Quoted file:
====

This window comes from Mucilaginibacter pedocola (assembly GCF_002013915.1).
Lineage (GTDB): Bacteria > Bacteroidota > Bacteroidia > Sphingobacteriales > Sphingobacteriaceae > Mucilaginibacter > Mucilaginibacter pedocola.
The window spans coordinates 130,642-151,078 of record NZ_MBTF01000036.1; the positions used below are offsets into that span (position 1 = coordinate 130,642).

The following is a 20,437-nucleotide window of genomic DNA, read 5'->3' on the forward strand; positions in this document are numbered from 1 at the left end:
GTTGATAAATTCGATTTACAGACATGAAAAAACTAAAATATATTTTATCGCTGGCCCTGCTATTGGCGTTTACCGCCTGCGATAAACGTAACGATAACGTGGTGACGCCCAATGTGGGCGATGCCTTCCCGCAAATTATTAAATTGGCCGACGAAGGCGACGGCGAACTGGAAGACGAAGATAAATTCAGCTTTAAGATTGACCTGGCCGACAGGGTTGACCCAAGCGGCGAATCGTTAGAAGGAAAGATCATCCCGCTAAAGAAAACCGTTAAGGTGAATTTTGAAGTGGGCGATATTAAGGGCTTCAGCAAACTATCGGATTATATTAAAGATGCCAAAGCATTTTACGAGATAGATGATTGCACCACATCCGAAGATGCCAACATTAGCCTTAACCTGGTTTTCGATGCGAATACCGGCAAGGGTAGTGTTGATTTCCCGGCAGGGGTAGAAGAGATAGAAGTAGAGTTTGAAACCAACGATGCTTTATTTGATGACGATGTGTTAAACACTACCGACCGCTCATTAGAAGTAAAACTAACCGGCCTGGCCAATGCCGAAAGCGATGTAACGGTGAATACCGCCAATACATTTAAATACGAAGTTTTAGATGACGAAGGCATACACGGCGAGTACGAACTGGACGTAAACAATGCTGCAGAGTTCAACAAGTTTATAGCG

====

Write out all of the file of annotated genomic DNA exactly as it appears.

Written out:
This window comes from Mucilaginibacter pedocola (assembly GCF_002013915.1).
Lineage (GTDB): Bacteria > Bacteroidota > Bacteroidia > Sphingobacteriales > Sphingobacteriaceae > Mucilaginibacter > Mucilaginibacter pedocola.
The window spans coordinates 130,642-151,078 of record NZ_MBTF01000036.1; the positions used below are offsets into that span (position 1 = coordinate 130,642).

The following is a 20,437-nucleotide window of genomic DNA, read 5'->3' on the forward strand; positions in this document are numbered from 1 at the left end:
GTTGATAAATTCGATTTACAGACATGAAAAAACTAAAATATATTTTATCGCTGGCCCTGCTATTGGCGTTTACCGCCTGCGATAAACGTAACGATAACGTGGTGACGCCCAATGTGGGCGATGCCTTCCCGCAAATTATTAAATTGGCCGACGAAGGCGACGGCGAACTGGAAGACGAAGATAAATTCAGCTTTAAGATTGACCTGGCCGACAGGGTTGACCCAAGCGGCGAATCGTTAGAAGGAAAGATCATCCCGCTAAAGAAAACCGTTAAGGTGAATTTTGAAGTGGGCGATATTAAGGGCTTCAGCAAACTATCGGATTATATTAAAGATGCCAAAGCATTTTACGAGATAGATGATTGCACCACATCCGAAGATGCCAACATTAGCCTTAACCTGGTTTTCGATGCGAATACCGGCAAGGGTAGTGTTGATTTCCCGGCAGGGGTAGAAGAGATAGAAGTAGAGTTTGAAACCAACGATGCTTTATTTGATGACGATGTGTTAAACACTACCGACCGCTCATTAGAAGTAAAACTAACCGGCCTGGCCAATGCCGAAAGCGATGTAACGGTGAATACCGCCAATACATTTAAATACGAAGTTTTAGATGACGAAGGCATACACGGCGAGTACGAACTGGACGTAAACAATGCTGCAGAGTTCAACAAGTTTATAGCG